From Ethiopia to Idaho, Maskal Teff grows a gluten-free opportunity

This staple of the East African diet is gaining popularity in the United States as consumers learn about its high protein, nutrition and fiber. Take a look.

Shara Rutberg

July 2, 2024

5 Min Read
From Ethiopia to Idaho, Maskal Teff grows a gluten-free opportunity
All images: Maskal Teff

Teff, an ancient grain the size of a poppy seed, has nourished people living in the Horn of Africa for over 5,000 years, so it’s no shocker that Ethiopia is the world’s leading producer of the nutrient-dense crop. The next-largest grower, however, is a bit of a head-scratcher: Idaho. At first glance, the Western state famous for its spuds may not bring Ethiopia to mind. Unless you’re Wayne Carlson.

The California-born biologist lived with local farmers in Ethiopia in the 1970s while working with the University of California on a program to fight schistosomiasis, a disease caused by freshwater parasites. While there, he learned how Ethiopian farmers preferred to grow—and eat—teff, even though they had access to other crops. Teff is the main ingredient in injera, the fermented, spongy flatbread Ethiopians eat with nearly every meal. Back in the U.S., Carlson’s next job was in Idaho. Gazing out over the Snake River Valley, he was fascinated by the similarities between the geology and climate there and in the East African Rift. In the late 1980s, when waves of Ethiopian immigrants came to the U.S. to escape famine and political instability. If he could convince Idaho farmers to grow teff, would there be a market for it among these immigrants?

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Maskal Teff, tops $1 million in sales annually to distributors, stores, DTC and Ethiopian restaurants and bakeries.

“He got a Washington, D.C. [where many Ethiopian refugees landed] phone book and started randomly cold-calling Ethiopians,” says his son Royd Carlson. He found out that since they couldn’t buy teff in the states, they were using things like Aunt Jemima pancake mix to make their injera, which wasn’t a great substitute—or a nutritious one. Convinced the Ethiopians and Eritreans in the U.S. would indeed buy American-grown teff, he persuaded a couple Idaho farmers to try growing it. He processed the grain in a tiny mill in his basement and began selling directly to consumers.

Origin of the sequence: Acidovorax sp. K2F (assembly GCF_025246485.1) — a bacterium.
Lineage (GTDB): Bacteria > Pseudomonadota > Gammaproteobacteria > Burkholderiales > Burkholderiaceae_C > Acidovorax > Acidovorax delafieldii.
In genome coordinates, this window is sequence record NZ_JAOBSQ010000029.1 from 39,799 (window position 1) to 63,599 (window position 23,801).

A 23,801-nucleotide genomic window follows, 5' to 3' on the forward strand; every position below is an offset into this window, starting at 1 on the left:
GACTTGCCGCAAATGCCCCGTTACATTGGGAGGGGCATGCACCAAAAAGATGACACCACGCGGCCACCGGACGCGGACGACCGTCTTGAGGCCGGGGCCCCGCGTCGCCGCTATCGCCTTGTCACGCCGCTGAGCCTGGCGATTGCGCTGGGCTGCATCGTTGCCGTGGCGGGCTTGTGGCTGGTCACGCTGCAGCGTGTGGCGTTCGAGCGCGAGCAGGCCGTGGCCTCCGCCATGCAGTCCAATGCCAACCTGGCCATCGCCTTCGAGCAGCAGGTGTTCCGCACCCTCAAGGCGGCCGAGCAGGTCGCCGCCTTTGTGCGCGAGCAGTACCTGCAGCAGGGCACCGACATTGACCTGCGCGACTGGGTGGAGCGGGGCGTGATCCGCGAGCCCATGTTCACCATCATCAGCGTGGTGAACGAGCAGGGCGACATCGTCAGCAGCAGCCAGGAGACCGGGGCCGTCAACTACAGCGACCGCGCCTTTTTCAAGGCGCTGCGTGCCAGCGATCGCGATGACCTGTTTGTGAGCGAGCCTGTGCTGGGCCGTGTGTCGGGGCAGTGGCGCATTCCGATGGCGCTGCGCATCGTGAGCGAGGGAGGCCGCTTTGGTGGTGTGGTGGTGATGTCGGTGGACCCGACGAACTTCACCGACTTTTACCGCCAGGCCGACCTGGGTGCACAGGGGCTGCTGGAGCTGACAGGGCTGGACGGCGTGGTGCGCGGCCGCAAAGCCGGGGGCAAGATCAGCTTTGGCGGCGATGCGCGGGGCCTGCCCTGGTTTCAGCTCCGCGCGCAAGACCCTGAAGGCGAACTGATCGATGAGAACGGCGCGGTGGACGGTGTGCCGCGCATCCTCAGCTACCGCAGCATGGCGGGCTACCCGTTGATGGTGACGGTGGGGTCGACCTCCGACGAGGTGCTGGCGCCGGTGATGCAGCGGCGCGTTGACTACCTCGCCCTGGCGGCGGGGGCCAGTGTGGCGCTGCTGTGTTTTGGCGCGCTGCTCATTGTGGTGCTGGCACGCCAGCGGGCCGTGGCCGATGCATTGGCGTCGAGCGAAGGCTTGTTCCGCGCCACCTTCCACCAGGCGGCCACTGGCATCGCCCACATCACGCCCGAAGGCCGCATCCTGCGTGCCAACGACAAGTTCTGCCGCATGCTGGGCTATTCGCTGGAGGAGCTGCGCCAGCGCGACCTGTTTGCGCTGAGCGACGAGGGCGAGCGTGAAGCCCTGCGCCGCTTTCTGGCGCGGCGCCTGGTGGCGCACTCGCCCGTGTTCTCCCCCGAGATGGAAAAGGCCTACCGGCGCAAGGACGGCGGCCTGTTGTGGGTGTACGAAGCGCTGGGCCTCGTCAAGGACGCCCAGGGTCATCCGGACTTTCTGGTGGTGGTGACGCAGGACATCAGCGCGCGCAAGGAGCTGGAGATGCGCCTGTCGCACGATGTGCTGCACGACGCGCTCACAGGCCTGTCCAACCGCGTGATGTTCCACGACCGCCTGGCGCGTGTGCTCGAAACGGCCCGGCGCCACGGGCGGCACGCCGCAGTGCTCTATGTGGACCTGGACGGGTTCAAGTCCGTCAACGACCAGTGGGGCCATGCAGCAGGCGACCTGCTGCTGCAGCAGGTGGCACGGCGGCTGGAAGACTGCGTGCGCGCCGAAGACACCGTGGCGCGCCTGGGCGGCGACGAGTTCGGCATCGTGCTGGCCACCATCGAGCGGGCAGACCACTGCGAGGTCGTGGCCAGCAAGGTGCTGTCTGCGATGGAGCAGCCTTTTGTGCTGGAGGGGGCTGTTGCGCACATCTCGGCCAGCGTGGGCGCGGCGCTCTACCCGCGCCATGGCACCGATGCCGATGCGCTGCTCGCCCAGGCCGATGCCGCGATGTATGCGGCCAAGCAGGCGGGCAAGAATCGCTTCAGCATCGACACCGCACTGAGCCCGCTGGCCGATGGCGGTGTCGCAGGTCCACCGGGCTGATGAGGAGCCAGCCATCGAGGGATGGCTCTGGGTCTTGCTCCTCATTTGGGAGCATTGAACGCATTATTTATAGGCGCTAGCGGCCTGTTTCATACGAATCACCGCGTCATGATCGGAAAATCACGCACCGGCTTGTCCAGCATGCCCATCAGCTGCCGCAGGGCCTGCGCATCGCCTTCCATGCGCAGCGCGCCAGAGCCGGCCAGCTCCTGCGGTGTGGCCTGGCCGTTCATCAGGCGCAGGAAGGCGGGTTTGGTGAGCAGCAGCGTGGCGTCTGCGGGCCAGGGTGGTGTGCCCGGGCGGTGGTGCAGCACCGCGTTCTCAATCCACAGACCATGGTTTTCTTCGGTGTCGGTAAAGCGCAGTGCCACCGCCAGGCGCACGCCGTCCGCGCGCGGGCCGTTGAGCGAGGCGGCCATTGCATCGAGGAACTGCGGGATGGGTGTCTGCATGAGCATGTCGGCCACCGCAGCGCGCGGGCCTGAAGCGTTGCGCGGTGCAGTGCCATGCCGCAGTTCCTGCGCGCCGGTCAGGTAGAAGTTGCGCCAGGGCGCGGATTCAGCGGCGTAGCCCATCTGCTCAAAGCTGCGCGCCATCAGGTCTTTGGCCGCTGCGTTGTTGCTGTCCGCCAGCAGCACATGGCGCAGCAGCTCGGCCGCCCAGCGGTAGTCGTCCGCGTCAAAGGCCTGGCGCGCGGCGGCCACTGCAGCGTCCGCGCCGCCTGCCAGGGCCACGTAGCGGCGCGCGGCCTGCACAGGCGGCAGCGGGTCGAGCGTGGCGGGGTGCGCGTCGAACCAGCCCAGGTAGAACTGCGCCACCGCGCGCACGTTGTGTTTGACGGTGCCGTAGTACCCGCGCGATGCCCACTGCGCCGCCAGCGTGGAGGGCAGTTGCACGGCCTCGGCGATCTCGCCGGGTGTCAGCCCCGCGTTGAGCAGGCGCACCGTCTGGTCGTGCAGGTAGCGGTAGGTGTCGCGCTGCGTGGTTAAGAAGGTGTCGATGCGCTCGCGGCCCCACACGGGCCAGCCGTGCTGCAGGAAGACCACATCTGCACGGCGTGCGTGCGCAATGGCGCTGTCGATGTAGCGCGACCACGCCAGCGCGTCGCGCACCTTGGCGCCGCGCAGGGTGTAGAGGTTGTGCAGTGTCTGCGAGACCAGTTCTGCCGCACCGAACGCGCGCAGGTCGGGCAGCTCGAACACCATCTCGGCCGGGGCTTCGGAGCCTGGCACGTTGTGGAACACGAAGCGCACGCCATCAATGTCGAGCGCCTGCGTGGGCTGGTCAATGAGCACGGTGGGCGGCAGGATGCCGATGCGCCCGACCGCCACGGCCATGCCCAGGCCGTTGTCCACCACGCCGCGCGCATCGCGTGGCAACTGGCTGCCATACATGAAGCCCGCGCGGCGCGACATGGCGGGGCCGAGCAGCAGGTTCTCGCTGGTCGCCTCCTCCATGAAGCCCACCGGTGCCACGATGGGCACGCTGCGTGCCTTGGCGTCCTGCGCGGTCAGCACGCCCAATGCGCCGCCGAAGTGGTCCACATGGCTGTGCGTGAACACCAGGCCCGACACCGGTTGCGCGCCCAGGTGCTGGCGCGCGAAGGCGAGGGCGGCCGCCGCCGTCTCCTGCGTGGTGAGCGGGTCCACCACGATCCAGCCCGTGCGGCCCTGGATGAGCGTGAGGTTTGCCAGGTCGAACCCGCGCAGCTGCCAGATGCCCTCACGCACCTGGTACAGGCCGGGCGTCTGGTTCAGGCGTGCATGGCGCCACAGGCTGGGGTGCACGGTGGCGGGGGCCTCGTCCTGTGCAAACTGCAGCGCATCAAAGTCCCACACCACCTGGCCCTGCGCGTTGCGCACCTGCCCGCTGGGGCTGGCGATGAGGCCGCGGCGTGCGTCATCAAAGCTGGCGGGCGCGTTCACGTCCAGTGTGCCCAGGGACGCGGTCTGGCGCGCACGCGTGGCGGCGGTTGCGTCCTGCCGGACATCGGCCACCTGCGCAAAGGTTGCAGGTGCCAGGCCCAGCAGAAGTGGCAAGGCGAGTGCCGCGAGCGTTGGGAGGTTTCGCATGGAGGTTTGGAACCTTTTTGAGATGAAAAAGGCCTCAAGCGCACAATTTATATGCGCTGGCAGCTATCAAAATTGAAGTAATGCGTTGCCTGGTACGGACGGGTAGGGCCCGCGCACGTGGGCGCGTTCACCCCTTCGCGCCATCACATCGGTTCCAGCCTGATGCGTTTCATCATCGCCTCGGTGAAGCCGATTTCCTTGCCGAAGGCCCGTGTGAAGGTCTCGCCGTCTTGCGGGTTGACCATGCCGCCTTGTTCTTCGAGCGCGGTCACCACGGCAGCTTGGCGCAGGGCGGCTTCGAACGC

Royd Carlson, marketing and agricultural manager, Maskal Teff

Thirty-five years later, the family’s company, Maskal Teff, tops $1 million in sales annually to distributors, stores, DTC and Ethiopian restaurants and bakeries. The company mainly sells teff flour and grain to the Ethiopian (over 340,000, according to the U.S. Census) and Eritrean population across the U.S., but converging trends position the grain for growth.

For the world’s smallest grain, teff packs a nutritional wallop. With a mild, nutty flavor, it’s packed with iron, magnesium, fiber, calcium and protein. It’s high in resistant starch, dietary fiber that releases energy slowly and keeps you feeling full. Superhuman Ethiopian marathoners call it the “secret ingredient” to their success. It’s been dubbed “the next quinoa.” (It has half the fat and double the iron of quinoa.) And teff is gluten free.

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Teff sales got a bit of a boost during the ancient grain/whole grain renaissance, but Royd Carlson, the company’s marketing and agricultural manager, sees the biggest potential in the gluten-free market. Teff contains many of the nutrients lacking in gluten-free diets. To help grow its appeal, the company “has been working with recipe developers to find ways of using it that make sense to people from different walks of life,” he says. “It does best in denser baked goods, like pancakes, waffles and brownies… and as a porridge,” he says. The recipe for banana pancakes is one of the most popular on the website.

Royd Carlson is thrilled to offer the healthy, delicious product to a growing, diverse population seeking more nutritious grain. Trained as a physician, he left medicine to join the company in 2018 when sales sprouted. “I’m doing more here in this role for the health of the general population than I ever could do working in a hospital,” he says, noting how most of the people he saw in hospitals were there as a result of diet and exercise-related conditions.

Due to customer demand, Maskal Teff recently introduced Organic Ivory Teff Flour.

Convincing farmers to try growing a unique, African grain became easier after the first farmers’ success, Carlson says. Today, 20 growers throughout Idaho and the Western U.S. grow for Maskal Teff, which processes it in Boise. Drought-resistant teff has a better environmental footprint than most grains. It thrives in conditions that make most crops wither, making it a sustainable option as climate change continues to crank up the thermometer in a region often facing water scarcity. Recently, the company worked with a farmer to grow organic teff in response to consumer demand. It is available as Organic Ivory Teff Flour.

“A lot of farmers these days don't actually grow food,” says Carlson. “They grow stuff that's turned into ethanol or fed to the cows or whatever. So, a lot of our farmers are actually pretty excited about the fact that they can eat the crop that they're growing. That's a big deal for a lot of them.”

Once consumers try it and learn about its nutrient profile, “most people are excited about teff,” he says. The challenge is spreading awareness. “Only about 6% have ever heard of teff, let alone tried it, so there’s a lot of room for growth.”

Teff is literally the fastest-growing grain, requiring only 36 hours to sprout. And while the Carlsons have been producing the grain for over three decades, they believe demand for teff is finally picking up speed.

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